When our Blessed Mother appeared at Fatima early in the Twentieth Century, she foretold that many would lose their souls because of sins of the flesh.  Sexual immorality is so attractive to some, so addictive, and so alienating from God that those who are given to any of the practices of adultery, fornication, masturbation, contraception, or homosexual acts, lose interest and concern for the spiritual life, for virtue, for prayer, for union with God.  In our contemporary world, illicit sex is made licit—pornography, the manufacture of the various paraphernalia related to sexual sins, condoms, and even organized travel for the express purpose of seeking out prostitutes of both sexes in different parts of the world for the gratification of the traveler’s lust.  In many of the traditionally Christian countries of the world, the birth rate is falling below the point of zero population growth, and the percentage of those young people who approach the Sacrament of Marriage still adorned with the beautiful gift of virginity is tragically low.

Our Lord tells us that we are the Salt of the Earth, the Light of the World, if we are to live up to these responsibilities and opportunities, we must live lives of chastity, purity, modesty, and we must let it be known that we glory in the gift of sexual nobility and self-control. Thus, we make a positive contribution to the well-being of our world and its people, the spiritual ecology of our own human family.  Thank you for seeking God’s truth. God bless you. Father Victor Brown, O.P.

Note:  Father Brown composed this message some years ago.  Please pray for the souls of the faithful departed, including Father Brown.

Posted by: fvbcdm | August 16, 2017

Feast of Saint Stephen of Hungary (16 Aug 2017)

In the Gospel we hear our Lord’s parable of the two debtors, each of whom begs for mercy from his creditor.  One of the Gospel accounts specifies the amount of money that each of them owed, and recently, a scripture scholar figured out that one of them owed about $300,000 in today’s American money, while the other owed him about $1.45.  The contrast between these two sums of money is a classic example of our Lord’s use of hyperbole in making His points.  The man who owed the $300,000 had his debt totally forgiven by his creditor, but he in turn would not forgive the debt of the man who owed him $1.45.  When the generous creditor finds out that the one to whom he remitted the huge debt refused to forgive his debtor this paltry sum, he was furious and insisted that he pay him back the full $300,000 or else.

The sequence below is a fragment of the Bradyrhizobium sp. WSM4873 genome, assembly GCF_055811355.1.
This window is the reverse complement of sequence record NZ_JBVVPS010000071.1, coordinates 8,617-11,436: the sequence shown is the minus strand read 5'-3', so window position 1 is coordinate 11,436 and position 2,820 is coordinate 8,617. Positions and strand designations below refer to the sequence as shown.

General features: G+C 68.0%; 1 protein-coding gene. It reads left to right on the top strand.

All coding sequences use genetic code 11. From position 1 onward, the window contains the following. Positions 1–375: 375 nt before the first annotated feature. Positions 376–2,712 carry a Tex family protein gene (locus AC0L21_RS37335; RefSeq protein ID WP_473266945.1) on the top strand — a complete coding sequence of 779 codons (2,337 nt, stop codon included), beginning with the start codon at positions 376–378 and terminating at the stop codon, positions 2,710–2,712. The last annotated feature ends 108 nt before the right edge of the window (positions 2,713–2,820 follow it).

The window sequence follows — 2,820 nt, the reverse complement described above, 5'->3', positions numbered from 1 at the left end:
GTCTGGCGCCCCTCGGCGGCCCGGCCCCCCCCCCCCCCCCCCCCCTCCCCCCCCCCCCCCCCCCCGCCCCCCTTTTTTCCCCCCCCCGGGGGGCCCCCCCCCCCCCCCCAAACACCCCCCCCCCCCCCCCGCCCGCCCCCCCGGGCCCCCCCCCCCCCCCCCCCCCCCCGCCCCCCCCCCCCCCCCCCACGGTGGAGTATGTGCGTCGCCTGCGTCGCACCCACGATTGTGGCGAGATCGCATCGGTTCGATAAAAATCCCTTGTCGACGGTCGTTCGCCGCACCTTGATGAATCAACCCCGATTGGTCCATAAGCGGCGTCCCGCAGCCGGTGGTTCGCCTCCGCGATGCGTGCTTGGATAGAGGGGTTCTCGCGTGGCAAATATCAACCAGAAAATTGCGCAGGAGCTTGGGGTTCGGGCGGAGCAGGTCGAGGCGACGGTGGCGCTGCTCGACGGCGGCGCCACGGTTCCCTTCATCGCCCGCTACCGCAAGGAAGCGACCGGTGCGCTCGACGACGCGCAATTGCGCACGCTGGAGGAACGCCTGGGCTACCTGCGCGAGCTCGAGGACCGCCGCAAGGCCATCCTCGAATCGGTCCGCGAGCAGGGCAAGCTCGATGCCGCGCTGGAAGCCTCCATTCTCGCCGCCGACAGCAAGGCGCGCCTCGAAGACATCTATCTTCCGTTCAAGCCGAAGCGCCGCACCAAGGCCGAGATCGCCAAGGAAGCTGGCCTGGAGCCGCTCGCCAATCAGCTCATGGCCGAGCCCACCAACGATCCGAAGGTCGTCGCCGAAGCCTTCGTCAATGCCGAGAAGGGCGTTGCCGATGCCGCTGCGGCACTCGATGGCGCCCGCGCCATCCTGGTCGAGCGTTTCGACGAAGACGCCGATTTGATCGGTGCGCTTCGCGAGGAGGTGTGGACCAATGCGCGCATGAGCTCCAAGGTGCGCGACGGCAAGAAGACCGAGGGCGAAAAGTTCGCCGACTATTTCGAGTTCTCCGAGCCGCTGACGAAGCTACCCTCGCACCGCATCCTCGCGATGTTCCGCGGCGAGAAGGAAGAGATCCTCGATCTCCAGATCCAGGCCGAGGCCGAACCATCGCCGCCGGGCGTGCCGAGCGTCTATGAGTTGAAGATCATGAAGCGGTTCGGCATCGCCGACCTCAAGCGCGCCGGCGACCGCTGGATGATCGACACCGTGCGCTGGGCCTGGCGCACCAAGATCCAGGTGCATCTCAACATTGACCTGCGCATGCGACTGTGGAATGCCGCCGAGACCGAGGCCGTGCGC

When Jesus was asked by His Apostles to teach them to pray, He gave them and us the most Christian of all Christian prayers, “The Our Father.”  In it, Jesus puts upon our lips the words, “forgive us out trespasses as we forgive those who trespass against us.”  Many throughout the world say that every day, including us.  But how many of us really mean it?  Are you quick to forgive either real or imagined offenses or injustices perpetrated against you? Are you careful not to hold grudges?  not to seek punishment for those who offend you?   not to treat the with hostility and contempt, in a way designed clearly to show that you are angry, resentful and unforgiving?